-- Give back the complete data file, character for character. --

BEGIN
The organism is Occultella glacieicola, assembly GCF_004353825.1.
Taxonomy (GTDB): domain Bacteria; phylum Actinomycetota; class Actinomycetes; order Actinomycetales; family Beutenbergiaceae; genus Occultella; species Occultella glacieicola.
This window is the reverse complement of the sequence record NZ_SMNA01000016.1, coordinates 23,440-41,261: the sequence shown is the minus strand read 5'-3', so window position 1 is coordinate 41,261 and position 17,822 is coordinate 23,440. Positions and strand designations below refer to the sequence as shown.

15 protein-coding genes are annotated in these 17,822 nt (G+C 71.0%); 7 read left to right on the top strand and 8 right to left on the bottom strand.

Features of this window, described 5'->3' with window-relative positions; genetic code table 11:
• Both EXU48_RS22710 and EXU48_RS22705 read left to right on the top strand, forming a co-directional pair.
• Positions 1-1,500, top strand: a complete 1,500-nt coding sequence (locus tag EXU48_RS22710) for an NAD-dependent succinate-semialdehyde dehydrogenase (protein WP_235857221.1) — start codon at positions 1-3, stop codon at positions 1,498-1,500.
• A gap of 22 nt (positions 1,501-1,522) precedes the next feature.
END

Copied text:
The organism is Occultella glacieicola, assembly GCF_004353825.1.
Taxonomy (GTDB): domain Bacteria; phylum Actinomycetota; class Actinomycetes; order Actinomycetales; family Beutenbergiaceae; genus Occultella; species Occultella glacieicola.
This window is the reverse complement of the sequence record NZ_SMNA01000016.1, coordinates 23,440-41,261: the sequence shown is the minus strand read 5'-3', so window position 1 is coordinate 41,261 and position 17,822 is coordinate 23,440. Positions and strand designations below refer to the sequence as shown.

15 protein-coding genes are annotated in these 17,822 nt (G+C 71.0%); 7 read left to right on the top strand and 8 right to left on the bottom strand.

Features of this window, described 5'->3' with window-relative positions; genetic code table 11:
• Both EXU48_RS22710 and EXU48_RS22705 read left to right on the top strand, forming a co-directional pair.
• Positions 1-1,500, top strand: a complete 1,500-nt coding sequence (locus tag EXU48_RS22710) for an NAD-dependent succinate-semialdehyde dehydrogenase (protein WP_235857221.1) — start codon at positions 1-3, stop codon at positions 1,498-1,500.
• A gap of 22 nt (positions 1,501-1,522) precedes the next feature.